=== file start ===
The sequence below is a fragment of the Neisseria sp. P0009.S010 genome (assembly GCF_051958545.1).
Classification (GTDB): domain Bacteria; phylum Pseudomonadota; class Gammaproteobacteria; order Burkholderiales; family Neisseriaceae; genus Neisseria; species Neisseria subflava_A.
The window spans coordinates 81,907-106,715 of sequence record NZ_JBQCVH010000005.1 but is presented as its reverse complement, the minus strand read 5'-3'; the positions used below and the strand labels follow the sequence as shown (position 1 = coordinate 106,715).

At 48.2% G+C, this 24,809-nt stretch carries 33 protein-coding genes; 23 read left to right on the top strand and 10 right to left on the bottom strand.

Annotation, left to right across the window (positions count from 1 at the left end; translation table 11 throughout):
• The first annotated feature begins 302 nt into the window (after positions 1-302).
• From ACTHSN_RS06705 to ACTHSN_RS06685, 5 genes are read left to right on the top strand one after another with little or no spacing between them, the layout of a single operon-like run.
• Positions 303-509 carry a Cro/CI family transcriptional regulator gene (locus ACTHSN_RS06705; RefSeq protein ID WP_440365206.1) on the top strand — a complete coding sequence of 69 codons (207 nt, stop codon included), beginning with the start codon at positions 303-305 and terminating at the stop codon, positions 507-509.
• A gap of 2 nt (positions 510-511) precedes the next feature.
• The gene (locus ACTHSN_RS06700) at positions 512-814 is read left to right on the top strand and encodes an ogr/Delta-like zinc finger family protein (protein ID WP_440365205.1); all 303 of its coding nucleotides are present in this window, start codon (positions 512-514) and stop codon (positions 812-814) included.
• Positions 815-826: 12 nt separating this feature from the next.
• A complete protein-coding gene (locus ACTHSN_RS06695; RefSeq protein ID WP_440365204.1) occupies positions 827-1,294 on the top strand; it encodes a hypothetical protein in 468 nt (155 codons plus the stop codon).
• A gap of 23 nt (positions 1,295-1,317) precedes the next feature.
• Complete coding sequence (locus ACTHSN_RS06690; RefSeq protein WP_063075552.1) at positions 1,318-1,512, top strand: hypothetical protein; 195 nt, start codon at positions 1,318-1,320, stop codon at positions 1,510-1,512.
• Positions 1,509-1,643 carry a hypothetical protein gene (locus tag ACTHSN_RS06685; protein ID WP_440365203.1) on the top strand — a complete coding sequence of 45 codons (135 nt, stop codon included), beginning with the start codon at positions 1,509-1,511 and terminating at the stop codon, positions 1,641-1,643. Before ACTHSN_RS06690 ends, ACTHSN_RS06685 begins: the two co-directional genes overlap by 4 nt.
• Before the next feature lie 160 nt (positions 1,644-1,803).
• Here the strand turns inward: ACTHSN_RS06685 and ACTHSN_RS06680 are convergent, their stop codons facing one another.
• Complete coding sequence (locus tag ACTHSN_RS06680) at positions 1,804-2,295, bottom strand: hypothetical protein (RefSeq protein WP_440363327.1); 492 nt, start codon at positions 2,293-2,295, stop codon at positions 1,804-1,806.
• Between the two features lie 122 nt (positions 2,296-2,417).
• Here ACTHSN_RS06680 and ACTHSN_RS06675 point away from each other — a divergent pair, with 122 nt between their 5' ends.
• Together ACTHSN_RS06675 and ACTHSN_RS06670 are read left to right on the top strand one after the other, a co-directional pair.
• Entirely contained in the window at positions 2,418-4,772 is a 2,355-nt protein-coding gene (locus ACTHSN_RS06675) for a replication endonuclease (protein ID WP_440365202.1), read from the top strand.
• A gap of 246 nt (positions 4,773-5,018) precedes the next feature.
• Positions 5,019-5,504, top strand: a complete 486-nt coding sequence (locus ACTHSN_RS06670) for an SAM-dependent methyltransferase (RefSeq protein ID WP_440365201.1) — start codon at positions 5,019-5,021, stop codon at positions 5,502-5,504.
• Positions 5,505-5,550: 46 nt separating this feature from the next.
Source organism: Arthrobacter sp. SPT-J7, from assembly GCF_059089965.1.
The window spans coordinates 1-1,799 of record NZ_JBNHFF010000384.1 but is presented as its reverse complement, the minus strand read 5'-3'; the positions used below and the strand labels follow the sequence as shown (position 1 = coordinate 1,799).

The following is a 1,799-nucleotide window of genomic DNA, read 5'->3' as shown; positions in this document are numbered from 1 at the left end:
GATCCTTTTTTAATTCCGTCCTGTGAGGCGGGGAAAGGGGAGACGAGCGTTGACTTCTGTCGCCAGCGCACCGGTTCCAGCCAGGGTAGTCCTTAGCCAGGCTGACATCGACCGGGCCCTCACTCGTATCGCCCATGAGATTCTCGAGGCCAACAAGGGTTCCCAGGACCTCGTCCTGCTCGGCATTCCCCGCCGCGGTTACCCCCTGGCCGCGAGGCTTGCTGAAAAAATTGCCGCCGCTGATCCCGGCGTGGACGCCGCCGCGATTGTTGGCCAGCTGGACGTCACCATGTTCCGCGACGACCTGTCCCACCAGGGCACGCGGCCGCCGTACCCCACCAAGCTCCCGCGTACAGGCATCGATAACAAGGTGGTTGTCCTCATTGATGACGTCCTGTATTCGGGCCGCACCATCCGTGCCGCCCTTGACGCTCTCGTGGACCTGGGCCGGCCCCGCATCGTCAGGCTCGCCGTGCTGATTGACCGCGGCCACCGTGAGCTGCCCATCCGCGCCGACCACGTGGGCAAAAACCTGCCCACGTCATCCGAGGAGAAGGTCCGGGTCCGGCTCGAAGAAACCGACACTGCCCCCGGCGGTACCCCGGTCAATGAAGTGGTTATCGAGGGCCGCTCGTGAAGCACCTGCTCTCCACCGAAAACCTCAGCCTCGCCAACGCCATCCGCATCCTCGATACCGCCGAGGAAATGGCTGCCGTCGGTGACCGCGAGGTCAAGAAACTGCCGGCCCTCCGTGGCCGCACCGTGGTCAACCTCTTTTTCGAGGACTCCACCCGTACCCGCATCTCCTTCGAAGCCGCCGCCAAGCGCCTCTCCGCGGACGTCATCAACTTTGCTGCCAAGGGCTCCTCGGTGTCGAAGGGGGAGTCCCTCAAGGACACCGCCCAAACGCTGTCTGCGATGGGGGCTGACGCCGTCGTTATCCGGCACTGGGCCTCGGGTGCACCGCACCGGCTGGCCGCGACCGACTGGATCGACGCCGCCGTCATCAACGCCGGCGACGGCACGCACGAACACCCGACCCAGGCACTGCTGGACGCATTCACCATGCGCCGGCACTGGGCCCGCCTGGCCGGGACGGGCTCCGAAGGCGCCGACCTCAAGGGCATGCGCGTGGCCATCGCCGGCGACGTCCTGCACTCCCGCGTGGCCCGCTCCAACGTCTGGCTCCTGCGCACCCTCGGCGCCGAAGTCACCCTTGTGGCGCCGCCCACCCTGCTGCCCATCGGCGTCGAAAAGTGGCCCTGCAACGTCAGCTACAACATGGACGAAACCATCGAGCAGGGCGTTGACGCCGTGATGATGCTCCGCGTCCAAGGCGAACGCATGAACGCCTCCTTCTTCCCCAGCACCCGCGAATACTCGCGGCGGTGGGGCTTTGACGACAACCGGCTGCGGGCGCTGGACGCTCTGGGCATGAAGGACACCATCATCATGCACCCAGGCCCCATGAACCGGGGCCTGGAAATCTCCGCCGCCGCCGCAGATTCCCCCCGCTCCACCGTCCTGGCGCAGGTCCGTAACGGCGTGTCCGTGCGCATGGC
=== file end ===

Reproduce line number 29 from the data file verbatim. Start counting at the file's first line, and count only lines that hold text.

GATCCTTTTTTAATTCCGTCCTGTGAGGCGGGGAAAGGGGAGACGAGCGTTGACTTCTGTCGCCAGCGCACCGGTTCCAGCCAGGGTAGTCCTTAGCCAGGCTGACATCGACCGGGCCCTCACTCGTATCGCCCATGAGATTCTCGAGGCCAACAAGGGTTCCCAGGACCTCGTCCTGCTCGGCATTCCCCGCCGCGGTTACCCCCTGGCCGCGAGGCTTGCTGAAAAAATTGCCGCCGCTGATCCCGGCGTGGACGCCGCCGCGATTGTTGGCCAGCTGGACGTCACCATGTTCCGCGACGACCTGTCCCACCAGGGCACGCGGCCGCCGTACCCCACCAAGCTCCCGCGTACAGGCATCGATAACAAGGTGGTTGTCCTCATTGATGACGTCCTGTATTCGGGCCGCACCATCCGTGCCGCCCTTGACGCTCTCGTGGACCTGGGCCGGCCCCGCATCGTCAGGCTCGCCGTGCTGATTGACCGCGGCCACCGTGAGCTGCCCATCCGCGCCGACCACGTGGGCAAAAACCTGCCCACGTCATCCGAGGAGAAGGTCCGGGTCCGGCTCGAAGAAACCGACACTGCCCCCGGCGGTACCCCGGTCAATGAAGTGGTTATCGAGGGCCGCTCGTGAAGCACCTGCTCTCCACCGAAAACCTCAGCCTCGCCAACGCCATCCGCATCCTCGATACCGCCGAGGAAATGGCTGCCGTCGGTGACCGCGAGGTCAAGAAACTGCCGGCCCTCCGTGGCCGCACCGTGGTCAACCTCTTTTTCGAGGACTCCACCCGTACCCGCATCTCCTTCGAAGCCGCCGCCAAGCGCCTCTCCGCGGACGTCATCAACTTTGCTGCCAAGGGCTCCTCGGTGTCGAAGGGGGAGTCCCTCAAGGACACCGCCCAAACGCTGTCTGCGATGGGGGCTGACGCCGTCGTTATCCGGCACTGGGCCTCGGGTGCACCGCACCGGCTGGCCGCGACCGACTGGATCGACGCCGCCGTCATCAACGCCGGCGACGGCACGCACGAACACCCGACCCAGGCACTGCTGGACGCATTCACCATGCGCCGGCACTGGGCCCGCCTGGCCGGGACGGGCTCCGAAGGCGCCGACCTCAAGGGCATGCGCGTGGCCATCGCCGGCGACGTCCTGCACTCCCGCGTGGCCCGCTCCAACGTCTGGCTCCTGCGCACCCTCGGCGCCGAAGTCACCCTTGTGGCGCCGCCCACCCTGCTGCCCATCGGCGTCGAAAAGTGGCCCTGCAACGTCAGCTACAACATGGACGAAACCATCGAGCAGGGCGTTGACGCCGTGATGATGCTCCGCGTCCAAGGCGAACGCATGAACGCCTCCTTCTTCCCCAGCACCCGCGAATACTCGCGGCGGTGGGGCTTTGACGACAACCGGCTGCGGGCGCTGGACGCTCTGGGCATGAAGGACACCATCATCATGCACCCAGGCCCCATGAACCGGGGCCTGGAAATCTCCGCCGCCGCCGCAGATTCCCCCCGCTCCACCGTCCTGGCGCAGGTCCGTAACGGCGTGTCCGTGCGCATGGC